An Irishman's Diary
Seventy-three years ago this week, on the Winter Solstice of 1939, a man named Ludwig Hopf died in Dublin. German-born, he had been a professor of mathematics in Trinity College. And, as almost goes without saying, he was a recent arrival in Ireland.
Hopf previously worked in Aachen until forced to flee the Nazis. He got out just in time, joining an exodus of Jewish scientists that scattered across Europe in the late 1930s. He went to Cambridge first. Then, with his wife Alice and three children in tow, he found refuge in a country that, via Éamon de Valera, had a maths enthusiast as taoiseach.
But the shadow of war followed them even to Ireland. Hopf’s son Arnold had been less lucky than his father. Planning to emigrate to Kenya, he delayed long enough to be incarcerated in Buchenwald. Although he later escaped, and made it to Africa in the end, the stresses on the family probably hastened the professor’s demise. He died only months after taking up the Trinity post, aged 55.
Among those who paid tribute at his graveside was Erwin Schrödinger, himself recently arrived in Dublin to head up de Valera’s Institute for Advanced Studies. Schrödinger called Hopf “a friend of the greatest geniuses of his time”. Then he added: “Indeed, he was one of them”.
This was no exaggeration. Hopf had been both friend and collaborator of the era’s greatest genius, Einstein, with whom he worked in Zurich and Prague. They wrote papers together. And perhaps just as impressively, they played musical duets.
His professional achievements aside, Einstein was a talented violinist who, when engaged in deep thinking about a question of physics, often took time out to play music, while his subconscious got on with the problem.
Thus the fact that Hopf was an excellent pianist also recommended him as a colleague. The two men’s joint contributions to physics include the Einstein-Hopf Drag. Sadly, their musical collaborations are unrecorded.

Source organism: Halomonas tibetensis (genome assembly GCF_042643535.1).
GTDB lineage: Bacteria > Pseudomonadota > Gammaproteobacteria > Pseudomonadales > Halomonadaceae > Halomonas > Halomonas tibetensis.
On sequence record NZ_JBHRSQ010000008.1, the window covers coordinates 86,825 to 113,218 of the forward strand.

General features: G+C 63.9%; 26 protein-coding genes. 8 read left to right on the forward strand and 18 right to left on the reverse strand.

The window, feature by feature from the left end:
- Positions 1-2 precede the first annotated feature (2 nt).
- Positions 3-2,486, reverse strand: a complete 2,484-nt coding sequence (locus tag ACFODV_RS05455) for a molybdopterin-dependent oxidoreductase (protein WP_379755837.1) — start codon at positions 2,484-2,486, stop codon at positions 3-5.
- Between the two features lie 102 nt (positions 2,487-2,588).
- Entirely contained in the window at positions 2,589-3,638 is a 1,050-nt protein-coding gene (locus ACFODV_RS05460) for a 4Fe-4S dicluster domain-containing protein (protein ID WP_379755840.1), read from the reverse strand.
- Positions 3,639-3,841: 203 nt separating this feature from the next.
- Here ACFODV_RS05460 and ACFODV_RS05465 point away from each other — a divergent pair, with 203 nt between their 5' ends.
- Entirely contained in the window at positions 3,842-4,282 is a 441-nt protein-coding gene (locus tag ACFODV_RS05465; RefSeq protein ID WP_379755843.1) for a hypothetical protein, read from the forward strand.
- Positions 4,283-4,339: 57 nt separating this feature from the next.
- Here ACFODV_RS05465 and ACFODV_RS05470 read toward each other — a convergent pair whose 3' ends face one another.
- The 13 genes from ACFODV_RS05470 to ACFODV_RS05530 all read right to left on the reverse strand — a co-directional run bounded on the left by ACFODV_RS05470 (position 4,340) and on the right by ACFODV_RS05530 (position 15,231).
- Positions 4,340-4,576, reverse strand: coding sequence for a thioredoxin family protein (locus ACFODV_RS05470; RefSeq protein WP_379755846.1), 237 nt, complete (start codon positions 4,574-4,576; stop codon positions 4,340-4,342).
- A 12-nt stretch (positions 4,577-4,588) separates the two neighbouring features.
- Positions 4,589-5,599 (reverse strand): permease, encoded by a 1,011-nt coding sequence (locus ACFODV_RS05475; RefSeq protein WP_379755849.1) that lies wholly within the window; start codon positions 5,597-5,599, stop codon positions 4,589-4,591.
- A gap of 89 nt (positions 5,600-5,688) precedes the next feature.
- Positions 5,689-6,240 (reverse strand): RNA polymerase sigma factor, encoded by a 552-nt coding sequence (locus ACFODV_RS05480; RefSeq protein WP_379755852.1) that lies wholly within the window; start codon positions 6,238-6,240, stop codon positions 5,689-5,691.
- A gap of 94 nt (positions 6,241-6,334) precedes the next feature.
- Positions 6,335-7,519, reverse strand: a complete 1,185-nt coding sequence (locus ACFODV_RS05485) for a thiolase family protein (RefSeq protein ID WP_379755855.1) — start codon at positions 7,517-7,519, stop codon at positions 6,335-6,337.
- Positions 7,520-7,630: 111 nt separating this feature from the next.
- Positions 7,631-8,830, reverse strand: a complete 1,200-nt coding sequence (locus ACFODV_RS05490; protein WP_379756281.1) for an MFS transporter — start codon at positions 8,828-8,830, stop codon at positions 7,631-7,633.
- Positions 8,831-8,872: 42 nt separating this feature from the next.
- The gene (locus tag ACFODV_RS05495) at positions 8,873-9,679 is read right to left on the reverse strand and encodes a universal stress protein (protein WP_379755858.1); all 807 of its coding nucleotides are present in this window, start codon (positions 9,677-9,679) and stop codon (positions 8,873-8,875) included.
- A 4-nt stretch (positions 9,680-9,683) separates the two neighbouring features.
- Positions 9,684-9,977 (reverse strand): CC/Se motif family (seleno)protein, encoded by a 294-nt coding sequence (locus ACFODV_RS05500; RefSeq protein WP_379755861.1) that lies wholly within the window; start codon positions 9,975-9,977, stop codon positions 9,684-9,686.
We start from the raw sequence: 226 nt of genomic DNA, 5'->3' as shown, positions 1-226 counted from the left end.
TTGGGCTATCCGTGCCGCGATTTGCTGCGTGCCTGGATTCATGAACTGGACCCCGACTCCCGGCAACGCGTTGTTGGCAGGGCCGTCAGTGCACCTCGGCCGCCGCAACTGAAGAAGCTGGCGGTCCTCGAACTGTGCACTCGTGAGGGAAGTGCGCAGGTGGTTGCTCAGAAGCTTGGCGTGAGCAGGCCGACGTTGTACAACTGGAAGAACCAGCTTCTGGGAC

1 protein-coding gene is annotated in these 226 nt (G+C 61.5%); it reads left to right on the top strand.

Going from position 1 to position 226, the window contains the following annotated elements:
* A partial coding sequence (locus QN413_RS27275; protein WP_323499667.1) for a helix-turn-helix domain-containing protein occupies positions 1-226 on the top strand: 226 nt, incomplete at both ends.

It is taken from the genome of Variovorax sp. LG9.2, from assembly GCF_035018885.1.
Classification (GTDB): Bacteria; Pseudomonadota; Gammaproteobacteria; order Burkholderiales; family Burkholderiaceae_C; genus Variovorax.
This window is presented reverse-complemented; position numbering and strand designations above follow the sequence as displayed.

Her husband’s death was not the only bereavement Alice Hopf suffered in Dublin. Their daughter Liselore died three years later, aged only 19, and was buried in the same grave. After that, Alice and the other children went to live in England and the Irish link was lost.
Several decades later, in the 1970s, a Wicklow-born priest called Willie Walshe was dispatched to Kenya on missionary work. He found himself based in Kitale: a poor town in the country’s western Rift Valley Province. Like many parts of Kenya, this was home to some very talented runners.
But as Fr Walshe discovered, its residents also included a German expatriate named Arnold Hopf. A magistrate in the old colonial service, Hopf had settled in Kenya and, although Jewish himself, had married a local Catholic, who along with their children, was part of Walshe’s congregation.
Hopf was well known in the area. He often passed the priest’s house on the way into town to buy groceries and also regularly stopped for a beer in a bar called the Bongo. But he never spoke about Buchenwald or about the Holocaust in general.
Two fellow prisoners who made the attempt with him were shot. And despite his escape, the camp experience left a mark on him too. He retained a life-long aversion to confined spaces, never closing the door of any room he was in. Even during his final illness, he refused to go to hospital.
Hopf Jnr had not attended his father’s funeral, nor his sister’s. Indeed, he had never been to Ireland. But his papers included a moving letter from his mother – now in Fr Walshe’s possession – written to Kenya soon after Ludwig’s death. In this she assures Arnold that, “even in spite of Hitler, who spoiled our last years”, her marriage to Ludwig had left a residue of happiness that grief could never eradicate.
When Arnold died in 1992, Fr Walshe was asked to perform the burial service. Since then, having laid one of the family to rest in his country of exile, he began to wonder about the location of the graves of Ludwig and Liselore in theirs. At first, he assumed it must be in one of Dublin’s Jewish cemeteries.
But earlier this year, a sister of the priest found the plot in Mount Jerome. Predictably, it was somewhat neglected. And although it remains ravaged by the passing of seven decades, the Walshes have since tidied it up: an act of respect to a family separated by war and, indirectly, a small contribution to Dublin City of Science 2012.